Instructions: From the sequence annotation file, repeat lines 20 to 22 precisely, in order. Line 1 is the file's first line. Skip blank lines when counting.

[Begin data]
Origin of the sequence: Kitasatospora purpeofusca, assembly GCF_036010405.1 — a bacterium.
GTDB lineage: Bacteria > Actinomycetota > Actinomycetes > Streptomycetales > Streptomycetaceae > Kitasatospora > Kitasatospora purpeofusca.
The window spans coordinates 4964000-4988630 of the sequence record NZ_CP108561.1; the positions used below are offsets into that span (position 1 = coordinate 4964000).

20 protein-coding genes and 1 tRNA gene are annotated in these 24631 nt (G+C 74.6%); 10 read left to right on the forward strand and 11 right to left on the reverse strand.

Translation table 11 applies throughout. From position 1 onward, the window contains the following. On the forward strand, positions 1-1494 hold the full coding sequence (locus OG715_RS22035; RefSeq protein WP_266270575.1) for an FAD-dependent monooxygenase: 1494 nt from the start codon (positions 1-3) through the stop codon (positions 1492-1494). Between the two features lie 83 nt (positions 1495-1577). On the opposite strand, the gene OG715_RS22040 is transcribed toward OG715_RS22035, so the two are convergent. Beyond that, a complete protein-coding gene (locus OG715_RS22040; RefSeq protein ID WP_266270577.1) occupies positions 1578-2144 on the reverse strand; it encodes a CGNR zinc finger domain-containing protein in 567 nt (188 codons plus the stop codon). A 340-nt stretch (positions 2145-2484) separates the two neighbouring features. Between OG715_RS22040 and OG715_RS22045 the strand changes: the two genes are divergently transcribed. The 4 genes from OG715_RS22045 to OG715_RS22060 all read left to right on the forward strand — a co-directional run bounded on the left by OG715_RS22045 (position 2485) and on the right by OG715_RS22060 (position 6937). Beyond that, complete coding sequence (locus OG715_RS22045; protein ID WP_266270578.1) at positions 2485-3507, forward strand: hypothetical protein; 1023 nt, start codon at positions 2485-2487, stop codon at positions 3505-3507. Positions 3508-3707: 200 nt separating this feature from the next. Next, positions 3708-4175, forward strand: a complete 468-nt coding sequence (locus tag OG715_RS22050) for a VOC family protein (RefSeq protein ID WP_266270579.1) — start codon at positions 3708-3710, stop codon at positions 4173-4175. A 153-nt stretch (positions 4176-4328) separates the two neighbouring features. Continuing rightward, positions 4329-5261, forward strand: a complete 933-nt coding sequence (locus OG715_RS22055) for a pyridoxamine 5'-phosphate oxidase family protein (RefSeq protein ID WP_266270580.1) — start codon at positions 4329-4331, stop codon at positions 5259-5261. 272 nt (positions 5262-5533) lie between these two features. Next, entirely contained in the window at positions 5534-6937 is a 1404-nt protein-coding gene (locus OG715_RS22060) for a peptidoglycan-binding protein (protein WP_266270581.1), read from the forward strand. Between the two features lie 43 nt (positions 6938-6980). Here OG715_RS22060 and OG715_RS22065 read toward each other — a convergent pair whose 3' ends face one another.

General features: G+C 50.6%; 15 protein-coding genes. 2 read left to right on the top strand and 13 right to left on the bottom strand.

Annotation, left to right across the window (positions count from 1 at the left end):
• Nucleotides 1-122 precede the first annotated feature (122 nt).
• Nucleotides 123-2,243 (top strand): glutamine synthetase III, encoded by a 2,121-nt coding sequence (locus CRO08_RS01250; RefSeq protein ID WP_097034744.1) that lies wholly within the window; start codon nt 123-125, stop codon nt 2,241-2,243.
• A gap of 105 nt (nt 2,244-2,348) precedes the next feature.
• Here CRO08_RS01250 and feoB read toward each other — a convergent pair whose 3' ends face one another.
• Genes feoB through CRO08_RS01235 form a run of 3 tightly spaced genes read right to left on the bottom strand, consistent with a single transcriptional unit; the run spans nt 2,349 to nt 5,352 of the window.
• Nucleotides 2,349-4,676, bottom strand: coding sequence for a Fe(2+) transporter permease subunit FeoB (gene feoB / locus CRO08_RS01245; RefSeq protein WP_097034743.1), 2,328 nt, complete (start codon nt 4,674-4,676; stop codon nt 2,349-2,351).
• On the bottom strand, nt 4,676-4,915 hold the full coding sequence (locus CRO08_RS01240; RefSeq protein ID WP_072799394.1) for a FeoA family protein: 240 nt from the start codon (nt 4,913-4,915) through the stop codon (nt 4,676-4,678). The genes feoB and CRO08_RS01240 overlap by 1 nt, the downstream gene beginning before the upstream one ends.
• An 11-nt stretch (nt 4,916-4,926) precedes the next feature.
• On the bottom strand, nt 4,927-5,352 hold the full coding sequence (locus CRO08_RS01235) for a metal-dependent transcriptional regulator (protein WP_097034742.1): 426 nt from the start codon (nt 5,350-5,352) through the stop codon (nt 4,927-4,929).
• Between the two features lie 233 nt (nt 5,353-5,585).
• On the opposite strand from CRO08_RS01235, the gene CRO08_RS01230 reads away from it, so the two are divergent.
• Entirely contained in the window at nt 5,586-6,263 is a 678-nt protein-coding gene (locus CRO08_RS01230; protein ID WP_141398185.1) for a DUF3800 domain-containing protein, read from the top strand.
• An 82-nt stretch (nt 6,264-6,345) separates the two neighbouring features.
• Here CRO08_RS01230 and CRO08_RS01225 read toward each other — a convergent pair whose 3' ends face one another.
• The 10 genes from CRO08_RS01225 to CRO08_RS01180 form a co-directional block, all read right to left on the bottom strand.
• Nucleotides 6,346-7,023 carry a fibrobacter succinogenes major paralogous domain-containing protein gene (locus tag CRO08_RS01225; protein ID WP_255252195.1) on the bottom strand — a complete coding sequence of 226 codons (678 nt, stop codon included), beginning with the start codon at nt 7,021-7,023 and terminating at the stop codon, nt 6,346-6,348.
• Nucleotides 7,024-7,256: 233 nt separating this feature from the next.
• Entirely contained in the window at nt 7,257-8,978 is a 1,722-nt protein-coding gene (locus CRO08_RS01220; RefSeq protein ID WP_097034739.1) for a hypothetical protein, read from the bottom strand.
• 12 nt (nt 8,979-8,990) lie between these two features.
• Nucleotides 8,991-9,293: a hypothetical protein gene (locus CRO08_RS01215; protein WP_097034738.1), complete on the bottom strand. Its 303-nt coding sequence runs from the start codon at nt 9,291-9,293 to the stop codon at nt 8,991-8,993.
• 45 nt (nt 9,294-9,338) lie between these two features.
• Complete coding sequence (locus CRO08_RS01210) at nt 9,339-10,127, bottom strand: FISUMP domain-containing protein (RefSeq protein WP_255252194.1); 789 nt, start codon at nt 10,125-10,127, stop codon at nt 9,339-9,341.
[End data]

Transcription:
• An 82-nt stretch (nt 6,264-6,345) separates the two neighbouring features.
• Here CRO08_RS01230 and CRO08_RS01225 read toward each other — a convergent pair whose 3' ends face one another.
• The 10 genes from CRO08_RS01225 to CRO08_RS01180 form a co-directional block, all read right to left on the bottom strand.